On November 2, 2010, the Government of Canada announced that Taseko Mines Ltd.'s (Taseko) Prosperity Gold-Copper Mine Project (the Prosperity Project), near Williams Lake in British Columbia, would not be granted federal authorization to proceed due to concerns about the significant adverse environmental effects of the project. At the same time, the Government of Canada announced that Thomson Creek Metals Company's Mount Milligan Mine Project (the Milligan Project), near Prince George in British Columbia, was granted federal authorization to proceed.
The Prosperity Project underwent a thorough review process, including an environmental assessment by the Province of British Columbia and a Federal Review Panel under the Canadian Environmental Assessment Act. In making its decision, the Government of Canada took into consideration, and agreed with, the Federal Review Panel's conclusions about the environmental impacts of the project. Of note, the Government of Canada did not refer to either the potential economic benefits or potential adverse effects on First Nations Communities of the Prosperity Project, nor did it refer to a review conducted by the British Columbia Environmental Assessment Office as a basis for reaching its decision.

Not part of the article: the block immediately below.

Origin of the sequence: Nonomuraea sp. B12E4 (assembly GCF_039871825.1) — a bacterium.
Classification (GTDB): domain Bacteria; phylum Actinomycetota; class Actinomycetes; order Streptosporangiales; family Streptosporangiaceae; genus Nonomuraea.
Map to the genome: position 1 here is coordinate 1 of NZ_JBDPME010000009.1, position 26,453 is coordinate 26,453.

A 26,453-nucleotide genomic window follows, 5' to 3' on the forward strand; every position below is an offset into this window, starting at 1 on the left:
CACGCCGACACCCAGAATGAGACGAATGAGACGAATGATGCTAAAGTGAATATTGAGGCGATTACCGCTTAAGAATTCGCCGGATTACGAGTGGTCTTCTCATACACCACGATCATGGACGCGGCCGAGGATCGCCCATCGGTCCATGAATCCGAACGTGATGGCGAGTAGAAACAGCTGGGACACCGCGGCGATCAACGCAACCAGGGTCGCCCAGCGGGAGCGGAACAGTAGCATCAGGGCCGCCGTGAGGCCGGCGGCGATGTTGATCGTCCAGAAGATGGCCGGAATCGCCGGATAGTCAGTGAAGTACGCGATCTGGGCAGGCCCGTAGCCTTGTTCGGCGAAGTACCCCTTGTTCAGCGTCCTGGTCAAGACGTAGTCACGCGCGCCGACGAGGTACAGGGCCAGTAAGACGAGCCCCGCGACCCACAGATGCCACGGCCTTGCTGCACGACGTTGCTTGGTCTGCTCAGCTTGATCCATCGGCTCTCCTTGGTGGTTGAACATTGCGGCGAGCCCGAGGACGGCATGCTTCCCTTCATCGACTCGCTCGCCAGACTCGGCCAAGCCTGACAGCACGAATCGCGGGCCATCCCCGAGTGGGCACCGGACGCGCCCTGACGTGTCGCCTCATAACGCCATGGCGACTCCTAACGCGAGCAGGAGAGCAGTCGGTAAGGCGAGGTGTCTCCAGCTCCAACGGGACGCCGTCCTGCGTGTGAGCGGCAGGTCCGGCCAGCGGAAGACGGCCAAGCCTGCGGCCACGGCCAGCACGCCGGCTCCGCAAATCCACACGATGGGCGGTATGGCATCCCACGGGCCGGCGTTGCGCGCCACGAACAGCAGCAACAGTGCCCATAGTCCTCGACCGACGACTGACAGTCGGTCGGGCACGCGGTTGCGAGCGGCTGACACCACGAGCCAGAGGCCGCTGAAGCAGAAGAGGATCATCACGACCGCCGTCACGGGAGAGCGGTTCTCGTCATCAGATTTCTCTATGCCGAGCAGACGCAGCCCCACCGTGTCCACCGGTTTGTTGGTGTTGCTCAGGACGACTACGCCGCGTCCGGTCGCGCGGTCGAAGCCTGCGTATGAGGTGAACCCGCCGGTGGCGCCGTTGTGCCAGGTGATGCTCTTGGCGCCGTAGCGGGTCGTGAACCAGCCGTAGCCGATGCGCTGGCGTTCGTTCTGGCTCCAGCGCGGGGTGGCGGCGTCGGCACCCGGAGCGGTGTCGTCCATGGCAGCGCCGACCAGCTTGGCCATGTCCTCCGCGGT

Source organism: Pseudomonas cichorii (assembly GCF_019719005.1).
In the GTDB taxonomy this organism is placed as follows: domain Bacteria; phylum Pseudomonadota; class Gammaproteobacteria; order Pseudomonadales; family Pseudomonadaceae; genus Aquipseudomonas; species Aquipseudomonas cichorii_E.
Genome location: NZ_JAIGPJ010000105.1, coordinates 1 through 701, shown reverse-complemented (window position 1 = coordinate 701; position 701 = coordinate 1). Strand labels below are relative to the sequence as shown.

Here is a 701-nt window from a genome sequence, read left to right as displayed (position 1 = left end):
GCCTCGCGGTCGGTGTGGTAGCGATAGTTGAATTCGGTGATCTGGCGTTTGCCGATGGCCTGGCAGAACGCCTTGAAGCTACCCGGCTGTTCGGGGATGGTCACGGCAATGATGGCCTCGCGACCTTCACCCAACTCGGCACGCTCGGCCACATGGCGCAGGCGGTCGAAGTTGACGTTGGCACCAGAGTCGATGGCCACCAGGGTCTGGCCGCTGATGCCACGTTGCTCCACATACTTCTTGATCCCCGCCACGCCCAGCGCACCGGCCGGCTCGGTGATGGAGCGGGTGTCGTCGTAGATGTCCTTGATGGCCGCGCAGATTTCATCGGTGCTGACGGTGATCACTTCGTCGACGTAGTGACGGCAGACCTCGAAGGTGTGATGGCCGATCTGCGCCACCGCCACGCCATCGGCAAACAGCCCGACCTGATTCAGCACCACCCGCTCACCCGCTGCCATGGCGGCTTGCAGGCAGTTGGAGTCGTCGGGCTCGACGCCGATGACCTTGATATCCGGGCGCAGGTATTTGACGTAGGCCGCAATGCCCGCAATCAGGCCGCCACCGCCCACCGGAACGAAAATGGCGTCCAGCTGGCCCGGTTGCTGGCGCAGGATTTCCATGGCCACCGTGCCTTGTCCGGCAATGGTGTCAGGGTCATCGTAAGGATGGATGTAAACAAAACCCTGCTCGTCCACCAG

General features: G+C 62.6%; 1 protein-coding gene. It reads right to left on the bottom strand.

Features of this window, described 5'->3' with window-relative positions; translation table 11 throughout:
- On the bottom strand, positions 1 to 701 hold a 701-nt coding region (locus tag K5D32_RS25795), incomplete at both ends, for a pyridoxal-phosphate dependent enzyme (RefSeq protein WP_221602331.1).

Prosperity Project Background
The proposed Prosperity Project was to include an open pit mine, 125 kilometers of new transmission lines, an onsite mill, a new site access road and fish compensation works – a man-made lake to be called Prosperity Lake. The works were intended to be located 125 kilometers southwest of Williams Lake, British Columbia, within the undeveloped Teztan Yeqox (Fish Creek) watershed.
The Prosperity Project was referred by Fisheries and Oceans Canada to the Minister of Environment under the Canadian Environmental Assessment Act for a panel review, which commenced in early 2009. A key issue for Fisheries and Oceans Canada was the Prosperity Project's proposed use of lakes within the Teztan Yeqox watershed as storage areas for tailings and waste rock. The Federal Review Panel conducted 30 days of public hearings in 10 communities impacted by the Prosperity Project, including the Tsilhqot'in and Secwepemc First Nations, who both expressed opposition to the Prosperity Project. The Federal Review Panel concluded that the Project would result in significant adverse environmental effects, and did not reach a conclusion on the potential economic benefits of the Prosperity Project.
The British Columbia Environmental Assessment Office undertook a separate but coordinated review, finding that the significant adverse environmental effect of the Prosperity Project on fish and fish habitat was justified in the circumstances due to the potential economic benefits. These economic benefits included 275 jobs per year during construction and operation phases, as well as 600 indirect jobs during the Prosperity Project's 20 year operating life. Taseko also indicated that the Prosperity Project would include $200 million in spending in the local economy over the course of the Prosperity Project and estimated that government revenues generated from the Prosperity Project would be $30 million per year.
By not authorizing the development of the Prosperity Project, the Government of Canada in effect overruled the prior approval for the Prosperity Project by the Government of British Columbia.